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Crews are worth their weight in Gold

Printed From: Yachts and Yachting Online
Category: Dinghy classes
Forum Name: Dinghy Yarns...
Forum Discription: Tell us your sailing stories
URL: http://www.yachtsandyachting.com/forum/forum_posts.asp?TID=101
Printed Date: 11 Dec 19 at 2:09pm
Software Version: Web Wiz Forums 9.665y - http://www.webwizforums.com


Topic: Crews are worth their weight in Gold
Posted By: Ent Man
Subject: Crews are worth their weight in Gold
Date Posted: 06 May 04 at 12:38pm

Having sailed double handers for the last 7 years and not always having a regular crew I can vouch that a good crew is worth their weight in gold (or beer).  I have now had the same crew for a year and our results are improving all the time.  He knows when I'm going to tack before I do sometimes and helps take the tactical load off my mind.  He is also a great helm and we sometimes club race quite successfully with him on the stick.  Oh and he's 15!

Anyone else got views on the merits of great crews?  Should they be rewarded with their weight in beer?  Should they do all the tactics? should they get the sail controls too? What the hell them them steer!

 

 



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Campaign for longer weekends and therefore more sailing!



Replies:
Posted By: hurricane
Date Posted: 30 May 04 at 5:54pm

well on the olympic tornado, the crew does everything but steer, so i belive that they are worth there weight in gold as i am one!!!!!!

i do think the helm should at least do the main sheet!!!!!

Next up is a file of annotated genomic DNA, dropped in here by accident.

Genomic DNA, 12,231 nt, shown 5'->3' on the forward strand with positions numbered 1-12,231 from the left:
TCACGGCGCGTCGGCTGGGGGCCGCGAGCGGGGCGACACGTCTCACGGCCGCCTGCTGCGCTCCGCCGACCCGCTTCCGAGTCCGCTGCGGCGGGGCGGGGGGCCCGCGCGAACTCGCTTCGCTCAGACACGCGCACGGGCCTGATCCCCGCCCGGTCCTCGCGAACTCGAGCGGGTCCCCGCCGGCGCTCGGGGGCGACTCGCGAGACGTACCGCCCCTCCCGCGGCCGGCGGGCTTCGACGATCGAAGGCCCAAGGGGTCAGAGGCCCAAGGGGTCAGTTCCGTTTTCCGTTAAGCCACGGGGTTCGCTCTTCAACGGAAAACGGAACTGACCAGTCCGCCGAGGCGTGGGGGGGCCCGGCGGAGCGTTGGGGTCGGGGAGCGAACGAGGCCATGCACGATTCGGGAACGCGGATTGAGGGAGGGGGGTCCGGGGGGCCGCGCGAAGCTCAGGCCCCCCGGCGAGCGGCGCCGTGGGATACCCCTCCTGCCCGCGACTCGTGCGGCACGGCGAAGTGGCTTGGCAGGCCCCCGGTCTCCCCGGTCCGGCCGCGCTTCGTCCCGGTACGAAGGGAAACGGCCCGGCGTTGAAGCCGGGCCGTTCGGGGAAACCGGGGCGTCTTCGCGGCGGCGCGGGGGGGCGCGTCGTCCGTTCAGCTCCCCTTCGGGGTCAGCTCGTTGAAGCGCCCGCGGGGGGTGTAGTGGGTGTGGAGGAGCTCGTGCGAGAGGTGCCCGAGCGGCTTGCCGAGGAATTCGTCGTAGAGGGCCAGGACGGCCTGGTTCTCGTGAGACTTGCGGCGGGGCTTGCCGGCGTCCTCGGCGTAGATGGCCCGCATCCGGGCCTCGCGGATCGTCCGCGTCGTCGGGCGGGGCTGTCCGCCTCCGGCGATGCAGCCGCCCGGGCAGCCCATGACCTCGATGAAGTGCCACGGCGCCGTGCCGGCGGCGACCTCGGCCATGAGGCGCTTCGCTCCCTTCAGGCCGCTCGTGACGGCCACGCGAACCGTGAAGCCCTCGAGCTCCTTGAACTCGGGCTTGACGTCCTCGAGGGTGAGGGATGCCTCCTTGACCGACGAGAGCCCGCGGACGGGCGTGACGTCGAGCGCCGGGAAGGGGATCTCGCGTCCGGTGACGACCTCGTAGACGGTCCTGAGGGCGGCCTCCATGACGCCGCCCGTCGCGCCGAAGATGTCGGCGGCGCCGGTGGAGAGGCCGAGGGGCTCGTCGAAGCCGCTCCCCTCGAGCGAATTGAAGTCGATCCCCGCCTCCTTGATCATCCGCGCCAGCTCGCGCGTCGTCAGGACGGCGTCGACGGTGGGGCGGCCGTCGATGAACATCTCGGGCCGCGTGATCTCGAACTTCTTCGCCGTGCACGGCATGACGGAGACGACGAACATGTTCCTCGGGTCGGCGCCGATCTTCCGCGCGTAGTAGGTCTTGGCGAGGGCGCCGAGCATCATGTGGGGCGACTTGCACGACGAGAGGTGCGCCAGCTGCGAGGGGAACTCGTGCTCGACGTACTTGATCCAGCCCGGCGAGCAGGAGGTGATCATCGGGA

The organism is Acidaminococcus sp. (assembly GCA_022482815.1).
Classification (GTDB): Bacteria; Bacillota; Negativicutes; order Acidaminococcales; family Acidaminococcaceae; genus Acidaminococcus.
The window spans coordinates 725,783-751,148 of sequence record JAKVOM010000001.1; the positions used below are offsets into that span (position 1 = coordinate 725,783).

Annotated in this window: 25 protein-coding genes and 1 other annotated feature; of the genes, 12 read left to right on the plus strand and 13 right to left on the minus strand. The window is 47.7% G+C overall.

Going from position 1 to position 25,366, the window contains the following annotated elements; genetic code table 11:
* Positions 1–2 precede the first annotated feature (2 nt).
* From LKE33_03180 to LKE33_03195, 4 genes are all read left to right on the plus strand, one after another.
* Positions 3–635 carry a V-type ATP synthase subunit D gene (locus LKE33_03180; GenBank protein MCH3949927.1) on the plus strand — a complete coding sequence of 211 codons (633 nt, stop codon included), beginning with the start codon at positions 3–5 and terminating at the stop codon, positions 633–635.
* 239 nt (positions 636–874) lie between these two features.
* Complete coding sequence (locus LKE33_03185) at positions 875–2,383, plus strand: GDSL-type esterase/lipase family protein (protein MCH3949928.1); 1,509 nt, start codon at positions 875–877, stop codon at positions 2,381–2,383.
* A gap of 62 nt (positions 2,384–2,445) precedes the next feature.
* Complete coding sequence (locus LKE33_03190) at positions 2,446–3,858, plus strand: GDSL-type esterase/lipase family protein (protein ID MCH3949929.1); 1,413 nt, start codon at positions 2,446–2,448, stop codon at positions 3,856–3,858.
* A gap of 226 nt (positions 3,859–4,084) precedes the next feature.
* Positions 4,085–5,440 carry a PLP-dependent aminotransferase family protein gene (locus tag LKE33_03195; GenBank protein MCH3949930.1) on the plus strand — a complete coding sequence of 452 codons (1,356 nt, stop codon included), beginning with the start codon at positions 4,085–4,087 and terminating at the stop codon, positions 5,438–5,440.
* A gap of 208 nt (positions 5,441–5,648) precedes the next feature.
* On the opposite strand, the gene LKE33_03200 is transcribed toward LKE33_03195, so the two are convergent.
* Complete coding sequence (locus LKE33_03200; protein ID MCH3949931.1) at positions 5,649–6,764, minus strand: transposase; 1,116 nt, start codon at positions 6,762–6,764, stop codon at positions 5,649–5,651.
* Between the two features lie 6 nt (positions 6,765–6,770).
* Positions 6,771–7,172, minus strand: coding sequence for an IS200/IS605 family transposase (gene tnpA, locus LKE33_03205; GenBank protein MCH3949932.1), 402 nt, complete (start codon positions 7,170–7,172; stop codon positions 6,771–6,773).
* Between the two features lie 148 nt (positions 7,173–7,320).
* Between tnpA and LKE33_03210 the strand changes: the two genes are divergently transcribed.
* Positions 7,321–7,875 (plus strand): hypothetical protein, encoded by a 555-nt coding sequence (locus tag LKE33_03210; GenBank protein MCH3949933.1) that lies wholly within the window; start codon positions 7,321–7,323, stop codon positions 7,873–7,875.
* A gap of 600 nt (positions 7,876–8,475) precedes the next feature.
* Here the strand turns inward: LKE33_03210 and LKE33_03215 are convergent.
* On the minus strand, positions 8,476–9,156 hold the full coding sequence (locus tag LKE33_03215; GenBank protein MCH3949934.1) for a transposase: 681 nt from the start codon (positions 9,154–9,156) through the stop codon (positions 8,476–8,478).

Posted By: Ent Man
Date Posted: 02 Jun 04 at 12:49pm

I'm glad you agree.

I sailed the Enterprise Severnside Areas at Penarth on the Weekend with a stand in crew.  At 13 Richard must have been the youngest sailor in the event.  Anyway he hiked like a goodun and we were flying upwind.  I think his favorite moment was when we caught up and then crossed Richard Estaugh on one beat (It certainly was one of mine).  He looked after some of the controls giving me a bit more time to concentrate on the tide and steering through the waves. That helped enormously.

I can't buy him a beer for all his hard work for another 5 years though!



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Campaign for longer weekends and therefore more sailing!


Posted By: Chris Noble
Date Posted: 26 Nov 04 at 8:24pm

Well you can just dont let his parents know, theres nothing better than your first ever beer being:

1. bought for you

and

2. being after winning a race

its great being under age and crewing for a rich yachtie sometimes



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Posted By: redback
Date Posted: 26 Nov 04 at 11:39pm
I sail a Laser 4000 and if you don't have a regular, good crew you suffer in a boat like the 4000.  I've tried the odd keen guy (or girl) but it cripples the boats performance.  The crew is certainly as important as the helm in a boat of this type.


Posted By: Adam84